​Germanwings co-pilot 'rehearsed' descent hours before doomed flight

Wreckage of the Airbus A320 is seen at the site of the crash, near Seyne-les-Alpes, French Alps March 26, 2015. (Reuters/Emmanuel Foudrot )
The Germanwings co-pilot who deliberately crashed a plane into the French Alps “rehearsed” the aircraft's descent during a previous flight, French investigators said Wednesday. The practice run took place just hours before his deadly plan unfolded.

According to an interimreportreleased by France's air accident investigation body (BEA), co-pilot Andreas Lubitz appeared to practice a controlled descent during a Dusseldorf-Barcelona flight, just two hours before he crashed the same plane into a mountainside.

While pilot Patrick Sondheimer was out of the cockpit, Lubitz set the aircraft to descent mode five times in a four-and-a-half minute period. The “selected altitude” changed repeatedly, hitting as low as 100 feet (30 meters) several times.

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BEA director Remi Jouty confirmed that Lubitz “rehearsed” the descent, but said he “can't speculate on what was happening inside his head; all I can say is that he changed this button to the minimum setting of 100 feet and he did it several times,” Reuters reported.

According to a chart released by the BEA, the plane didn't descend sharply during that period, implying that passengers and crew would not have noticed a change. Jouty said the practice descent had “no noticeable effect.”

Lufthansa spokesman Helmut Tolksdorf told AP that the airline has not yet had time to analyze the new details and has no plans for immediate comment. Lufthansa is the parent company of Germanwings.

Crash findings

The BEA also released its findings on the doomed flight which crashed into the French Alps just hours after the “rehearsal.”

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According to the report, Sondheimer left the cockpit at the beginning of the aircraft's cruise at 38,000 feet.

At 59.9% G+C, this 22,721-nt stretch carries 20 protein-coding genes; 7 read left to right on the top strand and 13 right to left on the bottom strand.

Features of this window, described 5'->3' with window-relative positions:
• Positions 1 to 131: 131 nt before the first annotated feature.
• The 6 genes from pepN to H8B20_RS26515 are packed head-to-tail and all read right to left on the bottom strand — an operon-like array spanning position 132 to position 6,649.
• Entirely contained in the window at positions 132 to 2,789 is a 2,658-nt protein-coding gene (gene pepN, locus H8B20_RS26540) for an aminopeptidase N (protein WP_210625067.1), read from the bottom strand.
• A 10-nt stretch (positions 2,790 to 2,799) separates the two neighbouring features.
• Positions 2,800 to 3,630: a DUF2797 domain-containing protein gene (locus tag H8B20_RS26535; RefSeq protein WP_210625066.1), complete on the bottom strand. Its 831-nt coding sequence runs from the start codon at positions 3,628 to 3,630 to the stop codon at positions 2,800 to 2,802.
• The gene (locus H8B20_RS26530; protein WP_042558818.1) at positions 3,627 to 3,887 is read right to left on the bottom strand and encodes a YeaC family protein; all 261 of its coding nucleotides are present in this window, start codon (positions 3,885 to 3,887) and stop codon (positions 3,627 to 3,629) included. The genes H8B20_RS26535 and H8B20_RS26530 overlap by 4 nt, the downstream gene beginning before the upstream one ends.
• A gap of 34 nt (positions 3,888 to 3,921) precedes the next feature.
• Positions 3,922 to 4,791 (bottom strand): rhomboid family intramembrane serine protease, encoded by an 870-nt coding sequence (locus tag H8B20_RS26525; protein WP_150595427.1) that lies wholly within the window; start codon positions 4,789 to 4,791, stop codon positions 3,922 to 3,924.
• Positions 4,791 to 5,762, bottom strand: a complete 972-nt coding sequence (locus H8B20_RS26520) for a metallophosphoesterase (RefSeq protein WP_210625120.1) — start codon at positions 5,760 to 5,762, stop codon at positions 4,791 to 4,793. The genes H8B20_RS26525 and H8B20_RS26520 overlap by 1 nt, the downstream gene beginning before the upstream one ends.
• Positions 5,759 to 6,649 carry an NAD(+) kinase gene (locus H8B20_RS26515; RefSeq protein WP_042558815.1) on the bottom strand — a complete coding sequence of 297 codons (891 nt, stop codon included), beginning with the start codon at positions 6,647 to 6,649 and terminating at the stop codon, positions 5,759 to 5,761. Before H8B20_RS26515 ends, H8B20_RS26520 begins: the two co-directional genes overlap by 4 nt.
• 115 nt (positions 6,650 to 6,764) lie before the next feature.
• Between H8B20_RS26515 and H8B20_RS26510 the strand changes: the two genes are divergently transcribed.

While Lubitz was alone in the cockpit, the selected altitude changed from 38,000 feet to 100 feet. The plane then “started a continuous and controlled descent on autopilot,” according to the report.

During the descent, the Marseille control center called the flight crew on 11 occasions, on three different frequencies. None of those calls were answered.

The French military defense system also tried to contact the flight on three occasions, without any response.

Four minutes and 40 seconds after Sondheimer left his station, the interphone sounded in the cockpit as he tried to re-enter. Three other calls also sounded. None of them received an answer.

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The sound of breathing was recorded on the Cockpit Voice Recorder (CVR) until a few seconds before the end of the flight.

Warnings from the Ground Proximity Warning System (GPWS), Master Caution, and Master Warning sounded before the collision took place.

The plane ultimately collided with the mountainside at 9:41:06, killing all 150 people on board.

Earlier media reports said Lubitz received treatment for a "serious depressive episode" six years ago, while he was training to become a pilot.

The 27-year-old had been written off sick by a doctor on the day of the crash. A torn-up note authorizing his medical absence from work was found by police inside his Düsseldorf apartment.